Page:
Chinese mainland society changed rapidly after 1976 at the end the Cultural Revolution. Since then, the Chinese have gradually regained aspects of their traditional culture. The beliefs that stem from Confucianism, Daoism and Buddhism are now much stronger in common Chinese families and individuals than before 1976. Psychoanalysis, as a general theory of personality and as a clinical theory came from the West, first introduced into China in the 1920s. But it was abandoned under the strong influence of the Chinese political system in the period from 1949 to 1976. It only returned to Mainland China after 1980s, at first mostly in academic settings. Beginning in the 1990s, psychodynamic clinical training programmes were established in Shanghai, Beijing, and Wuhan after 1990s by German and Norwegian psychoanalysts. Slowly, psychoanalysis or psychodynamic therapy has been gradually accepted by modern Chinese mental health professionals and patients as an option for dealing with psychic problems, and the relationship between Chinese traditional culture and psychoanalysis is now being discussed both inside China and by international psycho-analytic societies (e.g., Ng, 1985; Gerlach, 1999; Rascovsky, 2006).


Chapter Nine: Objectifying and De-Objectifying the Dead: The Use of Images in Chinese Ancestor Worship



Objectifying and de-objectifying the dead: the use of images in Chinese ancestor worship

Liza Ng


Ancestor worship is a practice that has been passed on from generations to generations since ancient times in the Chinese culture. While many cultural practices are changing rapidly, paying respect to the elders and collaterally to the ancestors is still customary. Chinese migrants continue to practice the ancestor rites, even though many have assimilated the culture of their newly adopted countries, such as Australia, America, and South East Asia.

This chapter applies psychoanalytic principles to promote an understanding of the psychic benefits of a traditional Chinese practice. In this exploration, I would like to discuss the relevance of the use of symbolic images in ancestor worship. Given that ancestor veneration through the use of images is associated with maintaining links with the deceased; I will therefore speculate on the psychic significance of such practices in instigating healthy links with the object. Through Winnicott's theory, I explore the idea that images and symbolic objects assist in objectifying and de-objectifying of the dead. Ogden (1992) described how the potential space is an expression of the capacity for symbolisation. I will demonstrate that the act of veneration, like playing, is an experience that resides in the potential space.


Chapter Ten: Psychoanalysis in a “Shame Culture”: A Drama-Based Viewpoint



Psychoanalysis in a “shame culture”: a drama-based viewpoint

Osamu Kitayama


In the first half of this paper, I will describe my drama-based view of psychoanalysis and discuss its background in terms of internal communication and external communication, quoting Japanese materials. I then will present a psychoanalytic theory and practice from the drama-based viewpoint of a culture in which people may feel deeply ashamed of their private self. These psychological phenomena can remain deep-seated in people's psychological inner world as they hide their shameful self underneath the surface, wearing a mask and playing a “respectable” role in public, as if acting on stage.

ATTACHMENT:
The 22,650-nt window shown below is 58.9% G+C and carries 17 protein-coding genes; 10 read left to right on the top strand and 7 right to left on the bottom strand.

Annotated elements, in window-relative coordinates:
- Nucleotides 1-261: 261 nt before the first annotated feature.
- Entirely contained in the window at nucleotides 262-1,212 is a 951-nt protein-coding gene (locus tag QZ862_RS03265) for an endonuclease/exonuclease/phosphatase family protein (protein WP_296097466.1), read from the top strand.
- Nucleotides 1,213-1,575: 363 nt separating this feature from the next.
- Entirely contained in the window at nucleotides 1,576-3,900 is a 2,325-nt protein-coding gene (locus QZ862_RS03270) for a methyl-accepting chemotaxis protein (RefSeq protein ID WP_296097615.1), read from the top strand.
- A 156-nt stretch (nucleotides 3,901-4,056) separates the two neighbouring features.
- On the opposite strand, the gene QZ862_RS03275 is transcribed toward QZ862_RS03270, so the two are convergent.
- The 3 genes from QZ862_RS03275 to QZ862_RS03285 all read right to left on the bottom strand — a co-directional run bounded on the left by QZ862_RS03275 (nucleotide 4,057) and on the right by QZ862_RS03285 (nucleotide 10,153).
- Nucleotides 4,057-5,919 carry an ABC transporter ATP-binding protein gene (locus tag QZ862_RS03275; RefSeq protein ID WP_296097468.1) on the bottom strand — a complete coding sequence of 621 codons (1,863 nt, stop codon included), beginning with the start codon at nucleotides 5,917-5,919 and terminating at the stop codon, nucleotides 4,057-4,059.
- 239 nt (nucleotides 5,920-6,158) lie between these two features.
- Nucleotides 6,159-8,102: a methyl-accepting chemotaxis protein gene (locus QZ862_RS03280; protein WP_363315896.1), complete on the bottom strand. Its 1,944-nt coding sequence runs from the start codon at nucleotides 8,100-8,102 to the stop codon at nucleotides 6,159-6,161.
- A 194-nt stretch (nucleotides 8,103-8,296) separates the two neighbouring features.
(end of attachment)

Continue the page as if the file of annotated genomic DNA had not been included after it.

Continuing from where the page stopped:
I will then refer to my own cultural study of “The Prohibition against Looking.” From the standpoint of dramatic psychology, I will not only discuss the significance of a drama's heroine in terms of shame, but also suggest the influence and power of the man playing the role opposite the protagonist. At the end of this chapter, I will quote a Japanese example of clinical dialogues, as analysed from a drama-based viewpoint, in order to show the importance of resistance analysis in psychoanalysis and psychoanalytic psychotherapy.


Chapter Eleven: Issues of Psychoanalysis in the Twenty-First Century: From Some Experiences in Japan



Issues of psychoanalysis in the twenty-first century: from some experiences in Japan

Masahisa Nishizono

Periodical and cultural backgrounds and the universality of psychoanalysis—from Freud to post-Freud

The discovery of psychoanalysis by Sigmund Freud is said to be one of the greatest cultural achievements of the twentieth century. Psychoanalysis began as a treatment for hysteria, which is a type of neurosis. It then developed as a treatment for all types of neurosis, such as phobias and obsessive-compulsive disorders. Followers of Freud developed psychoanalysis further and applied it to the treatment of mental illnesses such as schizophrenia and manic-depressive psychosis (currently diagnosed as “bipolar disorder”). In the course of developing these treatment methods, moreover, Freud evolved psychoanalysis from the study of treatment for mental disorders to a set of “psychological theories for understanding humans.” Psychoanalysis is regarded as one of the greatest cultural accomplishments of the twentieth century not only because of its value in therapeutics but also because of its advocacy of “psychological theories of understanding humans” which was a completely new concept.


Chapter Twelve: The Complications of the Perpetrator-Victim Relationship for Japanese Children During World War Two: What can Psychoanalysis Contribute toward Conciliation between China and Japan?